Jump directly to the content

Will Obama Pass the Genocide Test?

The situation in east Africa is already evolving into a major test of the world's resolve to prevent another genocide from developing.

This time, it's eastern DR Congo. This region of the world has proven to be a safe haven for militias of all kinds, including groups responsible in part for the 1994 genocide in Rwanda.

This area of eastern Africa has been the setting for some of the world's worst humanitarian disasters. Think Darfur, genocide in Rwanda, Burundi, the LRA killings in northern Uganda, deadly political reprisals in Kenya.

It has traumatized by HIV, malaria, TB, the list of horrors goes on and on.

Vice President-elect Joe Biden was right: Obama is going to face a major foreign policy test. But the timing is all wrong. The test starts right now, professor Obama. The US and the international community are already looking to Obama for guidance about what to do.

All of Washington is in transition mode. But time marches on. This week, I spoke by phone at length with an very high level foreign policy official under the Bush administration. He is very active in this part of Africa, working for peace implementation.

For global evangelicals, he had some important words, which I will partially quote, where he specifically addressed evangelical advocacy:

The more people who follow what is going on ... the better. The more they're kicking up dust in the press and with their elected representatives the better. Because my view, Tim, is there are lots of things the United States of America has to deal with, a lot of things at home as this economic meltdown shows, and also a lot of challenges beyond our shores. And the first priority of this President and the President-elect is our national security and protecting vital interests.

One can argue these issues of moral necessity are less compelling. What's made America great are the values and the faith upon which we were founded. Therefore, those values and that faith have to animate our foreign policy. But they get crowded off the stage by the immediate.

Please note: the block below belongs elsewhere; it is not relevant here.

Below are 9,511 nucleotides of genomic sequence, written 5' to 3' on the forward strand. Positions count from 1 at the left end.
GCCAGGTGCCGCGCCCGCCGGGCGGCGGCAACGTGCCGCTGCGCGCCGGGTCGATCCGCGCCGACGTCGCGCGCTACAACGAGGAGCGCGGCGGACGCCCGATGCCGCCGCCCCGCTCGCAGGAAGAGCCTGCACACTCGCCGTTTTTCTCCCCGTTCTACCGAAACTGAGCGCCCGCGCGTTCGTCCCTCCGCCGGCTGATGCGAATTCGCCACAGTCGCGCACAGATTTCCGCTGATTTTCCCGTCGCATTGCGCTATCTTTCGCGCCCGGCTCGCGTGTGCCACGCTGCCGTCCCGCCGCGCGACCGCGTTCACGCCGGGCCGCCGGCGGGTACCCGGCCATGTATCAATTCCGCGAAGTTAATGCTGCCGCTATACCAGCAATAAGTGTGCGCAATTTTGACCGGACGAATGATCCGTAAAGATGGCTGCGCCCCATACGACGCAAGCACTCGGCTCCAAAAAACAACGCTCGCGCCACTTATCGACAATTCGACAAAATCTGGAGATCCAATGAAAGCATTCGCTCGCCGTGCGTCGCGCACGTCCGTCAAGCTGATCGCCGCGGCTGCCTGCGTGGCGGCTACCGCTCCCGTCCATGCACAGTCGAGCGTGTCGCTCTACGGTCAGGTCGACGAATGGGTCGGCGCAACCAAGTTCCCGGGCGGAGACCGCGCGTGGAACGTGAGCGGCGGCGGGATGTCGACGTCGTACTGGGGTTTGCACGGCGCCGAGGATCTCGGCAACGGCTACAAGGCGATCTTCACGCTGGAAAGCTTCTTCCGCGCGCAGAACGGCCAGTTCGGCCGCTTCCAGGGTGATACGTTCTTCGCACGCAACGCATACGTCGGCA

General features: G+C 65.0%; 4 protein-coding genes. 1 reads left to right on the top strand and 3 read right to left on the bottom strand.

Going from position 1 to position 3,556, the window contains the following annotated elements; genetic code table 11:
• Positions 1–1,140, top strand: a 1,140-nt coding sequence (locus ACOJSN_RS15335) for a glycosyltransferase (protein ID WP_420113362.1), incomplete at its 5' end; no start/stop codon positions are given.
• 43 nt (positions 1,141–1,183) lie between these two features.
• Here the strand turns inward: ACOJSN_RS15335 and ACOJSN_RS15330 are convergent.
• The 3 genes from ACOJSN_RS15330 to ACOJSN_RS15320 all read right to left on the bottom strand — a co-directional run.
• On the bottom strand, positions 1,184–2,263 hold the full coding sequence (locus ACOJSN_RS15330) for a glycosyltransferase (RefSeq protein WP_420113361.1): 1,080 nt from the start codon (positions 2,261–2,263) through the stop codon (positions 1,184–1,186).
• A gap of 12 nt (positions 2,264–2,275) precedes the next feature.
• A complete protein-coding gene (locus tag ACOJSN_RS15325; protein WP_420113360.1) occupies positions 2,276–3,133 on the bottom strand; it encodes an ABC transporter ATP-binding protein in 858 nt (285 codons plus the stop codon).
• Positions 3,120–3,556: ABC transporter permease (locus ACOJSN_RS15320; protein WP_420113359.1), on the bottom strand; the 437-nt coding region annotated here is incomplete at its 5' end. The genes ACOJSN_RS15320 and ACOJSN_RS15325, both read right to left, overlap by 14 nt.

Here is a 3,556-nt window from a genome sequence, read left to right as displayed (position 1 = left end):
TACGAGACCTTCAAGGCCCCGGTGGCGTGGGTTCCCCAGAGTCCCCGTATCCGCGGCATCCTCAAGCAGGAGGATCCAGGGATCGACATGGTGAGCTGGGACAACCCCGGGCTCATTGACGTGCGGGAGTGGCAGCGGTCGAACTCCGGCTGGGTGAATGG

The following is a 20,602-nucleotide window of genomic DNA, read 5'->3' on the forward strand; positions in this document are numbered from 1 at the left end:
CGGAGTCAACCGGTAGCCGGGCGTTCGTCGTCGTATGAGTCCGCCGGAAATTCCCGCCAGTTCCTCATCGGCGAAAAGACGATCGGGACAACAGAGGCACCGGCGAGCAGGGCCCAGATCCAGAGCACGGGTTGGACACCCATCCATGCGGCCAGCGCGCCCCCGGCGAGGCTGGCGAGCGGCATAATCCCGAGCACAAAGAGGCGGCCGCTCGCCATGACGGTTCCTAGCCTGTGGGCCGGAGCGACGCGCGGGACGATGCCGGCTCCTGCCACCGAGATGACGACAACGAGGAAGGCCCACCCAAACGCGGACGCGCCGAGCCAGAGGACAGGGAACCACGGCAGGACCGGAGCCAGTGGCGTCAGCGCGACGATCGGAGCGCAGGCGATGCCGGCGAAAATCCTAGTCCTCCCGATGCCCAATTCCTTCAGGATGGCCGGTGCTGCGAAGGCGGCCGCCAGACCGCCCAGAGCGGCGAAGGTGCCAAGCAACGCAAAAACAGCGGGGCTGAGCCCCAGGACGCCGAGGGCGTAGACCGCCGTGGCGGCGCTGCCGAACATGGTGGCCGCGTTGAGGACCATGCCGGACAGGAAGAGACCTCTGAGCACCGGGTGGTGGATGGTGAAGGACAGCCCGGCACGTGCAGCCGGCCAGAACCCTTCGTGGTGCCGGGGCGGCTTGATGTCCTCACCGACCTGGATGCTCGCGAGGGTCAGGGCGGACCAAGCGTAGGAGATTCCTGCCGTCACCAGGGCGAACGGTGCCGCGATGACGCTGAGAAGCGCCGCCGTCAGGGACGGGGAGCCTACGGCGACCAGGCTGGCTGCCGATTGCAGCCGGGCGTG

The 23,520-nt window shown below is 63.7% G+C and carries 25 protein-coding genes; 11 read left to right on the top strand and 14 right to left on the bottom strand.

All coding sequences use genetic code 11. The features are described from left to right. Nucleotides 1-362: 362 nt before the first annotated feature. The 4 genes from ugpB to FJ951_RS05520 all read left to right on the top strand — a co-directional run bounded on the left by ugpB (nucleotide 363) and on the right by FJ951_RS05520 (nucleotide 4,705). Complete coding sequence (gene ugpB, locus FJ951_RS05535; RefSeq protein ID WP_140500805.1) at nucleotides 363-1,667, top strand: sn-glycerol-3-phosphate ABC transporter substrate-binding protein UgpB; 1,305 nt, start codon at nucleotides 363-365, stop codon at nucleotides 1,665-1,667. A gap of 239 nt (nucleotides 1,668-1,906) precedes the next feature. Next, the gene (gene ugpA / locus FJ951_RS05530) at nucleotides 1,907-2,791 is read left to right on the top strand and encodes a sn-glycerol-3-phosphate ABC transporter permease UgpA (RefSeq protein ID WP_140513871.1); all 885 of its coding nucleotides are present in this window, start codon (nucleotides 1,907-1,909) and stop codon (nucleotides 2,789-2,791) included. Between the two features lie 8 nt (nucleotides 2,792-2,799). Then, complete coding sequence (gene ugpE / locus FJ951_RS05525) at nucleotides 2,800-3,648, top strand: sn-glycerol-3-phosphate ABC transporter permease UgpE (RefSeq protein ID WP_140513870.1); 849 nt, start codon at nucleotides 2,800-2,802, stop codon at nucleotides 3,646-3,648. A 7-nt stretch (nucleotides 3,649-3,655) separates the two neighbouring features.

If it's mischief by Russia in Georgia, if it's Ahmadinejad in Iran trying to get nuclear weapons, the list goes on ... Our humanity and, frankly, the American ideal compel us to deal with difficult issues especially when it grows to the point where you have massive ethnic cleansing and genocide.

So my view is the more people that are raising Cain the better. And the more they do to try to get members of the House and Senate to raise Cain the better, I think 99 percent of Americans fundamentally want the same thing even if we disagree on the best way to get there.

We just need to keep some of the Americans engaged and recognize that we have a moral obligation to act.

For starters:

White House comment line: 1-202-456-1111

President George W. Bush: president@whitehouse.gov

Vice President Richard Cheney: vice.president@whitehouse.gov

To my knowledge, the Obama transition team does not have a comment line set up as yet.

If you have ideas for advocacy and action, email me or post them below:

TMorgan@christianitytoday.com

Related Topics:Politics
Posted:November 14, 2008 at 9:07AM
Gleanings aggregates what others are reporting. Learn more.
Recent Posts
Houston Mayor Drops Pastor Subpoenas
National debate over religious freedom prompts withdrawal.
Winter Is Coming: Mark Burnett, Roma Downey Launch $25 Million Plan To Help Christians in Iraq and Syria
Powerhouse TV Christian couple partner with Muslim king to address 'crisis in the cradle of Christianity.'
Asia Bibi's Death Sentence Upheld by Lahore High Court
Supreme Court appeal likely to delay outcome for 3 more years
Patrick Henry College President Resigns Amid Board Disagreement
Walker: "The Board and I have simply decided that sometimes it is best to agree to disagree."
Christianity Today
Will Obama Pass the Genocide Test?